Methodist Monday's have become an awesome feature of HONOReform! HONOReform is a popular blog that promotes saving lives by ensuring essential safety injection practices are followed consistently.The site now features a Methodist Monday's section that spotlights faculty and students in the safety injecticon realm.
This week one of own students, Matthew Sobczyk, is featured. Check it out below! The article written by Evelyn Mcknight and Lauren Lollini, was featured this past Monday, and covers some great points! Be sure to read more Methodist Monday articles by following this link: http://www.honoreform.org/blog/?cat=76
At Nebraska Methodist College, the book A Never Event (McKnight & Bennington, 2010) is required reading at the junior level of the BSN nursing program. This past semester, Evelyn McKnight and Steve Langan visited the nursing classroom with a question and answer session regarding A Never Event and HONOReform. “Survivor Stories” will feature students’ reflections on the importance of Evelyn sharing her story and the work of HONOReform on their future nursing practice in a series called ‘Methodist Mondays’.
“Education and awareness are the cornerstone of the HONOReform mission. Lauren and I are grateful to Matthew Sobczyk, a nursing student, for providing this debut Methodist Monday blog,” Evelyn says.
During Dr. McKnight’s visit, I was very impressed with the amount of passion that she had for preventing reuse of needles, and enabling safe injection practices to prevent any further outbreaks from occurring. As a student nurse, I feel that enacting safe infection practices is one of the most crucial to prevent transmission of blood borne pathogens from patient to patient. Since needles are used every day for a multitude of reasons, it is important that no needle is used more than once to prevent any possible pathogens from passing between patients. It is one of the simplest acts that we as healthcare providers can use for safe practice. Hearing Dr. McKnight tell her story made me more passionate than ever to commit to this practice.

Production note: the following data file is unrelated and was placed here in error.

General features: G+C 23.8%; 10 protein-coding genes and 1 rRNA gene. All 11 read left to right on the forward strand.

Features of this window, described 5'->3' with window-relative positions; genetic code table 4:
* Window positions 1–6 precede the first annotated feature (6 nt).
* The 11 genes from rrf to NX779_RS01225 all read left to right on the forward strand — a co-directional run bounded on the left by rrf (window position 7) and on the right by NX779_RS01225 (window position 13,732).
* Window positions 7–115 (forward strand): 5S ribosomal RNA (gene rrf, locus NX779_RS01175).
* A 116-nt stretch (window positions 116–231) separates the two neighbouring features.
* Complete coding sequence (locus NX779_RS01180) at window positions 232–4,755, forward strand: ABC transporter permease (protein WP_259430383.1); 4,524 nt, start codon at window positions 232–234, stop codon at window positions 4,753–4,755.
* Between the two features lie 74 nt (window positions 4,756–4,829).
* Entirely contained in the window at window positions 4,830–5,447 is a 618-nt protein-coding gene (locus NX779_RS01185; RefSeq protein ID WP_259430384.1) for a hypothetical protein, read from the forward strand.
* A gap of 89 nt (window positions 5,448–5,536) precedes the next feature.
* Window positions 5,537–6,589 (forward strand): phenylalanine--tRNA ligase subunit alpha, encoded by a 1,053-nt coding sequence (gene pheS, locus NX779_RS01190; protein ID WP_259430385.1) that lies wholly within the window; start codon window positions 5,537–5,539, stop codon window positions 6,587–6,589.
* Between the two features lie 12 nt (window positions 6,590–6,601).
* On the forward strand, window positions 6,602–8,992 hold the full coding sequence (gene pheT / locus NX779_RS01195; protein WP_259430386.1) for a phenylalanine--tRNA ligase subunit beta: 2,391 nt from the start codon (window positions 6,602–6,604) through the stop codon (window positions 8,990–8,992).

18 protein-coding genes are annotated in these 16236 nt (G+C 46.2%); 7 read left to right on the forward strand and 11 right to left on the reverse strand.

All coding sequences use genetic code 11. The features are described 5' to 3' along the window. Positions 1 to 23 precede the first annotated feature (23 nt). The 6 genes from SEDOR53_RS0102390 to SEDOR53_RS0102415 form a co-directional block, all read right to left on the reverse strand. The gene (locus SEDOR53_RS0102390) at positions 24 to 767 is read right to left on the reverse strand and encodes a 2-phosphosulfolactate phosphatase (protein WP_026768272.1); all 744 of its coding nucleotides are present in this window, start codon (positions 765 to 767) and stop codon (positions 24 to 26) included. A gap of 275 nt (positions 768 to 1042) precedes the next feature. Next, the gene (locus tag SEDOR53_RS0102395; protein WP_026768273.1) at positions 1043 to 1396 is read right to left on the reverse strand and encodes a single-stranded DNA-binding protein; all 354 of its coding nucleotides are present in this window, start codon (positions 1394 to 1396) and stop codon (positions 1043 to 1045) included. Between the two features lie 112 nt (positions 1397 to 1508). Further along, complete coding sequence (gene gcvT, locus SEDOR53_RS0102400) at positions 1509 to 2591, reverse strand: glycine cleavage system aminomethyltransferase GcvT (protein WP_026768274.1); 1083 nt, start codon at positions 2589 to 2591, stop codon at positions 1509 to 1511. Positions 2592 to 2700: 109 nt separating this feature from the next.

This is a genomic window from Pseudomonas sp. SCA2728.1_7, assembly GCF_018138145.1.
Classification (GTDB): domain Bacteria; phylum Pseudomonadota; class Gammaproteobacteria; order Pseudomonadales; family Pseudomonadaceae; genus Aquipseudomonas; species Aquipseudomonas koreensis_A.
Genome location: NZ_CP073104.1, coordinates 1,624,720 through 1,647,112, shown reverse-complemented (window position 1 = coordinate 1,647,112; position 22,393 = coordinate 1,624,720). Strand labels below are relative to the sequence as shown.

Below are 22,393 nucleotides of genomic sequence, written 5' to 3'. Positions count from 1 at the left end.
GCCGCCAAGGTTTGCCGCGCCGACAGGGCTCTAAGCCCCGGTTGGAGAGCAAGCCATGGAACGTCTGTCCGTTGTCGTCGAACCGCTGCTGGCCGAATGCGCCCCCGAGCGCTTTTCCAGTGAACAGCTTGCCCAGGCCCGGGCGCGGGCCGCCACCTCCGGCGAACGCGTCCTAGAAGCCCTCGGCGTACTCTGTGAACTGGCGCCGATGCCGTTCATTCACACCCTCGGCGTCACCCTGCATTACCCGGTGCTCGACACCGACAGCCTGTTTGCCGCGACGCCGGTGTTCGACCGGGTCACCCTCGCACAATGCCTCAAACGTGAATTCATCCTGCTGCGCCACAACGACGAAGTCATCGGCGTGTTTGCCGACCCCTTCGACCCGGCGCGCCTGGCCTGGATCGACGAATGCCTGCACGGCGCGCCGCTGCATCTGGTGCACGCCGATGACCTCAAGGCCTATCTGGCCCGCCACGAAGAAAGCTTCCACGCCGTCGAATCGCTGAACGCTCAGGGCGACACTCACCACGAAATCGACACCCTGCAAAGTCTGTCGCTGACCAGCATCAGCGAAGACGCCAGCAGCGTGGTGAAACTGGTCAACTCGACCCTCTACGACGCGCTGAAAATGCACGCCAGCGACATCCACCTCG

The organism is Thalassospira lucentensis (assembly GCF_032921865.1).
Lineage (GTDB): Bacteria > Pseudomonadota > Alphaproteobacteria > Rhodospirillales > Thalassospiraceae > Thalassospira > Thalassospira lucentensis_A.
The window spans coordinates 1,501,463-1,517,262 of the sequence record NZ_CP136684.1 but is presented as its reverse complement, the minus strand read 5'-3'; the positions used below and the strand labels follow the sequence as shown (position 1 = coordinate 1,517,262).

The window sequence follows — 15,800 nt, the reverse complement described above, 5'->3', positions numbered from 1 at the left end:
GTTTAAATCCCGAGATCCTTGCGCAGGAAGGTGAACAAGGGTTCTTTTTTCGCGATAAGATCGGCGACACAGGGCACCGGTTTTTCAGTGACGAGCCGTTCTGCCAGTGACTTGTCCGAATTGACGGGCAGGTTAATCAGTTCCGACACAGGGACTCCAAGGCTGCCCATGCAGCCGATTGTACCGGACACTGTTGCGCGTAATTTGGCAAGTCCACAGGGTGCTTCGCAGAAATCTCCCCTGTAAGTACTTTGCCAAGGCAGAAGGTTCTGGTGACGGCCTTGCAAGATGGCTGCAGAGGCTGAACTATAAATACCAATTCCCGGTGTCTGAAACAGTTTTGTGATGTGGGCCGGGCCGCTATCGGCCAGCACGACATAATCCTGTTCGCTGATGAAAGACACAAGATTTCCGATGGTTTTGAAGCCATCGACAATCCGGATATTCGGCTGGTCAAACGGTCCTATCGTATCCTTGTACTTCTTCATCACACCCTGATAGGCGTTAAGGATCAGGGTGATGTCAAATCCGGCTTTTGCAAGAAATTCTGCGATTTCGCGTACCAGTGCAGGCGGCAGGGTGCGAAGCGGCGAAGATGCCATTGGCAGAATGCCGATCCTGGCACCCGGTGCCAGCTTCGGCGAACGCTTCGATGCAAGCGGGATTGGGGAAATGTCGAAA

To be a patient advocate means to not only stand up for the patient and what their wishes are about the care that they will be receiving, it also means intervening when you see unwanted harm coming to your patient or any other patient from a fellow provider. I feel that being a patient safety advocate is one of the most important qualities of a health care professional, and if you can’t stand up for your patient and be there for them then you don’t deserve to be in the profession. You have to be there for your patient in order to provide the best possible care.
Without a doubt, I can’t thank Dr. McKnight enough for coming to speak to our class and sharing her story and her experience. When I had read her book, I was beyond shocked that such a horrific experience had taken place here in Nebraska, let alone in a town not far from Omaha. I also want to thank Steve Langan for coming along and talking about the activities that HONOReform has been a part of. It truly means a lot to have taken the time to come share their personal account with us. I won’t ever forget this experience